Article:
A founding and active member of the Saint Seraphim of Sarov and Saint John of Kronstadt Orthodox Church in La Mesa, California, a parish of the Holy Diocese of Etna and Portland of the American Eparchy of the Church of the Genuine Orthodox Christians of Greece, Presbytera Agnieszka is the mother of two of the Seminary’s faculty members, the Reverend Hierodeacon Photii and Mr. Mateusz J. Ferens. She also serves as a medical advisor to the Seminary.
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Inaugural Commencement Exercise Held at Seminary
The Saint Photios Orthodox Theological Seminary held its first-ever commencement exercise on the evening of Friday, May 17, 2019, in the Seminary auditorium. The ceremony opened with the recitation of prayers and the singing of several hymns by the choir of the Convent of Saint Elizabeth the Grand Duchess of Russia, followed by readings from the Apostolos and the Gospel. Addresses were then delivered by His Eminence, the Most Reverend Bishop Dr. Auxentios, Rector of the Seminary; the Very Reverend Archimandrite Dr. Patapios, Dean of the Seminary; the Very Reverend Archimandrite Gregory, one of the Master’s graduates; and Schemanun Eupraxia, one of the Bachelor’s graduates. His Eminence then conferred the Master of Theological Studies degree on three of the graduates and the Bachelor of Theology degree on another three graduates. The Very Reverend Hegumen Dr. Akakios, a Professor at the Seminary, offered closing remarks, and His Eminence concluded with a prayer and the dismissal. The exercise itself was immediately followed by a banquet, served by the nuns of the Convent and the students of the Seminary, in the Seminary dining hall.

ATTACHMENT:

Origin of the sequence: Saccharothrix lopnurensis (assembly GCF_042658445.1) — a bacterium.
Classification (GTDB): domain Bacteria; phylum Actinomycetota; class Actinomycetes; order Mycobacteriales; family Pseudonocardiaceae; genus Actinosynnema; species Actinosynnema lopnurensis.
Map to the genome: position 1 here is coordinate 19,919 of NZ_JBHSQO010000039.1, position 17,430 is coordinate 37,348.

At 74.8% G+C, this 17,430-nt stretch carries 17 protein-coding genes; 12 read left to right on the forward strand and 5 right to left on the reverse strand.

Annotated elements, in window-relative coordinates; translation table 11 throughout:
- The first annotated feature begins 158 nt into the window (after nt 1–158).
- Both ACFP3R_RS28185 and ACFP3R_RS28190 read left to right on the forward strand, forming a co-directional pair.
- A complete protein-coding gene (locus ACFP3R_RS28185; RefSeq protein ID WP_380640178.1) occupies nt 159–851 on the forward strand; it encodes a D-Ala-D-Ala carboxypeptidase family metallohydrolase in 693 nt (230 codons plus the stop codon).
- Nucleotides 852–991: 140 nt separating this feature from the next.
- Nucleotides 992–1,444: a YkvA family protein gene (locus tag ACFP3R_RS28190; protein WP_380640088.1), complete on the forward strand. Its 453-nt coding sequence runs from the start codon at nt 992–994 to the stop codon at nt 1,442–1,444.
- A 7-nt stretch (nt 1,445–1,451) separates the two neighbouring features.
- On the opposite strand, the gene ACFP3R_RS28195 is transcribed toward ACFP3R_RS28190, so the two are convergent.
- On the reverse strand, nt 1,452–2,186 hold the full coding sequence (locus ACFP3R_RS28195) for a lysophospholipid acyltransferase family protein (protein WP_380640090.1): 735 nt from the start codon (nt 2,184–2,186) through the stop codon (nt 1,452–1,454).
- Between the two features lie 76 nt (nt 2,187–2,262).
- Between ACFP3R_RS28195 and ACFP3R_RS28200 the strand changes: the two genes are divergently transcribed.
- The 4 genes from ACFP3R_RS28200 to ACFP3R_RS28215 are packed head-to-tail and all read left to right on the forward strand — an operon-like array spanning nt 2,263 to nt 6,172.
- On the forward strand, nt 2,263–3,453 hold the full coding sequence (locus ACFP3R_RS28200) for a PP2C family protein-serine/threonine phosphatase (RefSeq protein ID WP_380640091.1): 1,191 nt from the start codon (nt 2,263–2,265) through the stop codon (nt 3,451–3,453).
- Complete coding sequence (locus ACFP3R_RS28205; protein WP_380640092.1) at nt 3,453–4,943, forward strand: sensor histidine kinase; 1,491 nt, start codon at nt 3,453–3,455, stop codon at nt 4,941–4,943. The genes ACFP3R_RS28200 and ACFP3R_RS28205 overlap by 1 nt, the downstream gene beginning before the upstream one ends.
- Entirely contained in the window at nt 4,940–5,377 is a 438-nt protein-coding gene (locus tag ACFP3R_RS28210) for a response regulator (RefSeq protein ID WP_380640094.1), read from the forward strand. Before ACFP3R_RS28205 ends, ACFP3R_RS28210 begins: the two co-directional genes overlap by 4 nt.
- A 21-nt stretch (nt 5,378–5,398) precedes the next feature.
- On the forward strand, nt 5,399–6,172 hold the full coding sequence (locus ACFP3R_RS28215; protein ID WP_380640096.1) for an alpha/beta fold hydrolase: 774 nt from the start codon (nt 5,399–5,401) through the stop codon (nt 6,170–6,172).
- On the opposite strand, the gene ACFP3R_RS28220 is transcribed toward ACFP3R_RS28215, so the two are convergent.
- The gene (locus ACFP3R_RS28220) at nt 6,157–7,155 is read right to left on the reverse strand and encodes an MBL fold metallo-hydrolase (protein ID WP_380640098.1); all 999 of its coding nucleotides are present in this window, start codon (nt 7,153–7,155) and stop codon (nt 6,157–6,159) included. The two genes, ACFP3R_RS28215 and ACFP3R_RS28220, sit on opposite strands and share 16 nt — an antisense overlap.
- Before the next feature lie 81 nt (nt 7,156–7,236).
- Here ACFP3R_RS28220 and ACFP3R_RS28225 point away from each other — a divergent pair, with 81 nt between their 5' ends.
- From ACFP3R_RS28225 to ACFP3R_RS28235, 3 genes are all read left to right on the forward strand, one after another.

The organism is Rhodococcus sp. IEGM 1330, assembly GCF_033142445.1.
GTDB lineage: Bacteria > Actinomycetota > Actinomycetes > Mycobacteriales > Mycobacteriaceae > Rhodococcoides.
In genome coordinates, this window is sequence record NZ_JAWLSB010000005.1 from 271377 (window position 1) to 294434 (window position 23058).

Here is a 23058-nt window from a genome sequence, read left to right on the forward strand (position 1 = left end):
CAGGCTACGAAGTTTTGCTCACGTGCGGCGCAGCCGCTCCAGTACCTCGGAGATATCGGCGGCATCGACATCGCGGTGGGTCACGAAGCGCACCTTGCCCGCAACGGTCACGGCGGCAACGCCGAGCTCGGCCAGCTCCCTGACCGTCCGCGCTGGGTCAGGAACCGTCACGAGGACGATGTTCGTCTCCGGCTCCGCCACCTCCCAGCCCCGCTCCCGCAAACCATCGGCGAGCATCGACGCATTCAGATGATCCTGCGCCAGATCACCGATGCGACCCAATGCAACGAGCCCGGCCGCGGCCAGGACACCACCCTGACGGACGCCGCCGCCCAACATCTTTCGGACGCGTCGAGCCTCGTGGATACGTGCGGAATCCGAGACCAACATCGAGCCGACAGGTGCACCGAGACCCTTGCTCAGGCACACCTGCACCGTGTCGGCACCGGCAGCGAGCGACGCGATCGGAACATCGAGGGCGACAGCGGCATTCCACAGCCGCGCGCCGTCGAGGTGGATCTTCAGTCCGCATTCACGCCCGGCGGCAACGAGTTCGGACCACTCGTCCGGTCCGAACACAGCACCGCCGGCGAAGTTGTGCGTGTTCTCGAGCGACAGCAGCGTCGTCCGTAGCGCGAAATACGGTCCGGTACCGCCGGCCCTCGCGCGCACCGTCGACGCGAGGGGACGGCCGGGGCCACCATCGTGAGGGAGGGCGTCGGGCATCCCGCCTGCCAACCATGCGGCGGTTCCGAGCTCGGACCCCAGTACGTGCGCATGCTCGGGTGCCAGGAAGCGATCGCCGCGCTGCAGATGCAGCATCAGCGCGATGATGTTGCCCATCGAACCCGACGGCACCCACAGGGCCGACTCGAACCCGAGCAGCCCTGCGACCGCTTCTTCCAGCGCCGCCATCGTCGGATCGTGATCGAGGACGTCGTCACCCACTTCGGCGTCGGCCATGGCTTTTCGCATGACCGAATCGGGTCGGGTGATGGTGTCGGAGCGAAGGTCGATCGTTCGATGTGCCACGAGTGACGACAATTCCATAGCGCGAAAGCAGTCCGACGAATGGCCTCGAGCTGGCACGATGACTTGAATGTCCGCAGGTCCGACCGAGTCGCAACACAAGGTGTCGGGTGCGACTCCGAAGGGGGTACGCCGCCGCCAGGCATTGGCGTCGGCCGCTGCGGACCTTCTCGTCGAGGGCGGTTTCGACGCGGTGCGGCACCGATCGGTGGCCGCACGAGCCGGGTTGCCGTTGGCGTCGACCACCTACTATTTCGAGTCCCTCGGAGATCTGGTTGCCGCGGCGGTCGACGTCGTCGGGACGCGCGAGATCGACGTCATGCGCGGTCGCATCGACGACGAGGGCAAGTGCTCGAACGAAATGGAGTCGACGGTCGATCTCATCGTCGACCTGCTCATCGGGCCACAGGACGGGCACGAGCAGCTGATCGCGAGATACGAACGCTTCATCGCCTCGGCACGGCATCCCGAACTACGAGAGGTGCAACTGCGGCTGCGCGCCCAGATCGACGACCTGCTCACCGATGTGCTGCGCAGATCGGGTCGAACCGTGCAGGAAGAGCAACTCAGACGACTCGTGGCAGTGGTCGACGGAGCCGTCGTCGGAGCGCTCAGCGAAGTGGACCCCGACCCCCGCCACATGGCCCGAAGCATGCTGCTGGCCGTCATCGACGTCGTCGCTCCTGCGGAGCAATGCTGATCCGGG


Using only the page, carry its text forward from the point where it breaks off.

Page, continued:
The six graduates of the Class of 2019 included three members of the Brotherhood of the Saint Gregory Palamas Monastery and three members of the Sisterhood of the Convent of Saint Elizabeth the Grand Duchess of Russia. The Very Reverend Archimandrite Gregory, Schemamonk Father Chrysostomos, and Schemanun Mother Seraphima received the Master of Theological Studies degree, while the Reverend Hierodeacon Photii, Schemanun Mother Synkletike, and Schemanun Mother Eupraxia received the Bachelor of Theology degree. Father Gregory and Father Chrysostomos have gone on to enroll in the Doctor of Ministry Program at the San Francisco Theological Seminary, the alma mater of the Very Reverend Hegumen Dr. Akakios and the Reverend Abbess Dr. Elizabeth, the Superiors of the Monastery and of the Convent, respectively. Congratulations to the Class of 2019! See, in the photograph above, from left to right, Father Photii, Father Gregory, Father Chrysostomos, Father Patapios, Bishop Auxentios, Mother Seraphima, Mother Synkletike, and Mother Eupraxia.